From Greenport to Oyster Bay, Long Island art gallery owners, restaurateurs and shopkeepers are embracing a popular approach to revitalizing downtown areas—the art walk. The walks are often collaborations between municipalities or chambers of commerce, galleries and local shops and eateries. Galleries stay open later on a given night each month and restaurants and shops reap the benefits of a regular event that draws crowds onto main streets.
From end to end, Long Island’s walks are cropping up more frequently. Greenport has hosted a gallery walk for five years—one of the longest running around—and Patchogue Arts Council’s Walking Arts Tour will be celebrating its fourth birthday this year. There are a handful of up-and-coming art walks riding on the coattails of these successful events. East Hampton just inaugurated a Thursday night art walk for the summer season, according to published reports, and one for the Bay Shore area is in the works, said Beth Giacummo, the curatorial administrator and curator at the Islip Art Museum. An art walk may also be added to the Community Art Festival in Brentwood, said Margarita Espada, a community organizer for Long Island Wins in Port Washington.
Not all art walks have generated positive results, though. And often, weather or departure of even one participant greatly impacts the whole. The monthly art event in Oyster Bay has suffered since Bonnie Boisits, the owner of the Chase Edwards Gallery, left for an opportunity in Sag Harbor this summer. Christine Benjamin, owner of art collective Art (that matters) in Oyster Bay, said that while there are four galleries and a handful of restaurants still involved, she’s considering only participating in the warmer months and dropping out in the slower winter time. “There’s so much there, but not enough people are taking advantage of it,” Benjamin said.
The Greenport Gallery Walk received a financial boost from money donated by the village’s Business Improvement District, a chamber-type organization, said Joyce deCordova, who co-owns the deCordova Studio & Gallery with her husband, Hector. About three years ago, the Greenport BID generated the funds that created brochures and local advertisements and a variety of businesses benefited. One, Greenport Harbor Brewery enjoys bringing art enthusiasts to their craft beer samplings, while the business’s regulars get a taste of the art world the third Saturday of each month.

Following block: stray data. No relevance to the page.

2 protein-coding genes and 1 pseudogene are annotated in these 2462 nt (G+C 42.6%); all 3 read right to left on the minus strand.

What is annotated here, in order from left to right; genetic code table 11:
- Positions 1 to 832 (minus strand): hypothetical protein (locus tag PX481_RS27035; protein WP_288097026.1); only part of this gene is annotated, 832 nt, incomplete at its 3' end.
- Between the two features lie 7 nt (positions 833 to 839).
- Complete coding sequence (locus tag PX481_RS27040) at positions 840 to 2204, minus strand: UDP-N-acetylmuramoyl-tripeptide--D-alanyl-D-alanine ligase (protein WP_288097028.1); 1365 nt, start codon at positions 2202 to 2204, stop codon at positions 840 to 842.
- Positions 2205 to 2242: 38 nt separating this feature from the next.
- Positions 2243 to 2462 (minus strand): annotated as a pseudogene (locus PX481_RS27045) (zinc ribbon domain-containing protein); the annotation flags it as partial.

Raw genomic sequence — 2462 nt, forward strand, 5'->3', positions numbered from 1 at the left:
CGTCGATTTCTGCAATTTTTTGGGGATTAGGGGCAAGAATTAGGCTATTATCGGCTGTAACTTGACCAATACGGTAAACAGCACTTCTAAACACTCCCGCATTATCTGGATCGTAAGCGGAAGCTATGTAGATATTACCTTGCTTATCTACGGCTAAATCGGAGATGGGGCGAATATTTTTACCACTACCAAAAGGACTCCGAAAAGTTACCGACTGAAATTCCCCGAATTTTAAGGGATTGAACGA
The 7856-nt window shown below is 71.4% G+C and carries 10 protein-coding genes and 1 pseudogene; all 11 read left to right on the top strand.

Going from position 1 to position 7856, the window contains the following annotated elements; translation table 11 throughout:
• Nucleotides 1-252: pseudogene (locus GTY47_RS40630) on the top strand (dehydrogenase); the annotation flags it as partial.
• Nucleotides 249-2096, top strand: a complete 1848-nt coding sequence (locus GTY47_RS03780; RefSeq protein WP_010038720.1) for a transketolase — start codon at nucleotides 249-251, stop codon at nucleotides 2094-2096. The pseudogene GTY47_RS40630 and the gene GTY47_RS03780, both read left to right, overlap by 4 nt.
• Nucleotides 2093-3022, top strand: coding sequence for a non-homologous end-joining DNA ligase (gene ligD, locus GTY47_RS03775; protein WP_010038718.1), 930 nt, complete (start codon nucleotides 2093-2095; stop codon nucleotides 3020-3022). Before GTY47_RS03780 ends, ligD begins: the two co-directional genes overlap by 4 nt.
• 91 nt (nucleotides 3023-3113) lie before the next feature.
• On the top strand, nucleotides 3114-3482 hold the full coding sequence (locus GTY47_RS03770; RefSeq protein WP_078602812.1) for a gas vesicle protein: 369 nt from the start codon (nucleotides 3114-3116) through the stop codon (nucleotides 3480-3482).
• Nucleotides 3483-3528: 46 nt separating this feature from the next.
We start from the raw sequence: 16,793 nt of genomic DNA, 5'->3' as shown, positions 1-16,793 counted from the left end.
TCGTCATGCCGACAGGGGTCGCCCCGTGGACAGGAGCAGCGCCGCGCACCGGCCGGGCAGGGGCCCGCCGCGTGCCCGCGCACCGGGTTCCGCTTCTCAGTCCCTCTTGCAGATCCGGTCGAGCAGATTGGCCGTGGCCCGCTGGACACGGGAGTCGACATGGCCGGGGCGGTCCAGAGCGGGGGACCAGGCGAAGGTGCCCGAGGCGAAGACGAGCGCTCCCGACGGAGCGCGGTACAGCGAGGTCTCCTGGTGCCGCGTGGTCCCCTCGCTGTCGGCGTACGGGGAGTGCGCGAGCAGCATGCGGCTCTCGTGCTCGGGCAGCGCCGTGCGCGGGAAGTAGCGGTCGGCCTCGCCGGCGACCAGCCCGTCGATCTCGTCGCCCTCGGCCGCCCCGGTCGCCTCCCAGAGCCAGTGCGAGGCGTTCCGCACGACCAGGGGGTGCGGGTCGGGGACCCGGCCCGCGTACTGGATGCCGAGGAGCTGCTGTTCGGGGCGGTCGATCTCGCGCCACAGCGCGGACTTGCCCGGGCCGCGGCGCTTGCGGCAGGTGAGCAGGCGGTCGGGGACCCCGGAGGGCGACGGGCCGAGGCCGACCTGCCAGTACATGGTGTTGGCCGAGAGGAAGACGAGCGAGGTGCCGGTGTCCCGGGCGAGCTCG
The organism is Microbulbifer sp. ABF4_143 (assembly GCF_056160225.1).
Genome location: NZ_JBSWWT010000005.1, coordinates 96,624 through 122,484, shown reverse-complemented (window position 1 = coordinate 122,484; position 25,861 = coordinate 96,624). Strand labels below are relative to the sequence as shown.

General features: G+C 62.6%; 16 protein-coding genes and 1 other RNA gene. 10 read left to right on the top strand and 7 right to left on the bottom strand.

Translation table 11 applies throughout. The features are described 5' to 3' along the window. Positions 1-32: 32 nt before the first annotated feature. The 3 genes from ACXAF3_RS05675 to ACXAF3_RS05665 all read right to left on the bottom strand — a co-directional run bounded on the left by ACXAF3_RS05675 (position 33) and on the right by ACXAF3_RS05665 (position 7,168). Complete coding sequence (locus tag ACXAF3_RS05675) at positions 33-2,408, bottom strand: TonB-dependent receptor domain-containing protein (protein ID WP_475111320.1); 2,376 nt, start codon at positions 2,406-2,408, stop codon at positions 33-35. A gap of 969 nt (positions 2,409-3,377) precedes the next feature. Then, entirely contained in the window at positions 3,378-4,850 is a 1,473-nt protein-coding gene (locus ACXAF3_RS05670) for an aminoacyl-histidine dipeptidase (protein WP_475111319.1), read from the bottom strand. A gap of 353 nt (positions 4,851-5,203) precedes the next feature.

In Northport, LaMantia Gallery is usually 50 percent busier on the Sundays their ArtWalk is held, according to its owner. Apparently the key is a new tactic Northport ArtWalk’s organizers have taken—event-goers take their maps to each gallery, get it stamped by an artist and then redeem them at a booth for a prize. Because walkers come in with their maps for stamps, LaMantia can tell how much of its Sunday traffic is actually from the event.
Giacummo, an artist herself, hopes one today to coordinate and connect all Long Island art walks. She added that Sayville holds a one-day art walk, and Bellport organizes a weekend-long event each year. “Since it’s a trend on the Island to have art walks, the idea is to link from one council to another,” Giacummo said. “Hopefully, in the long run we can link them all together.”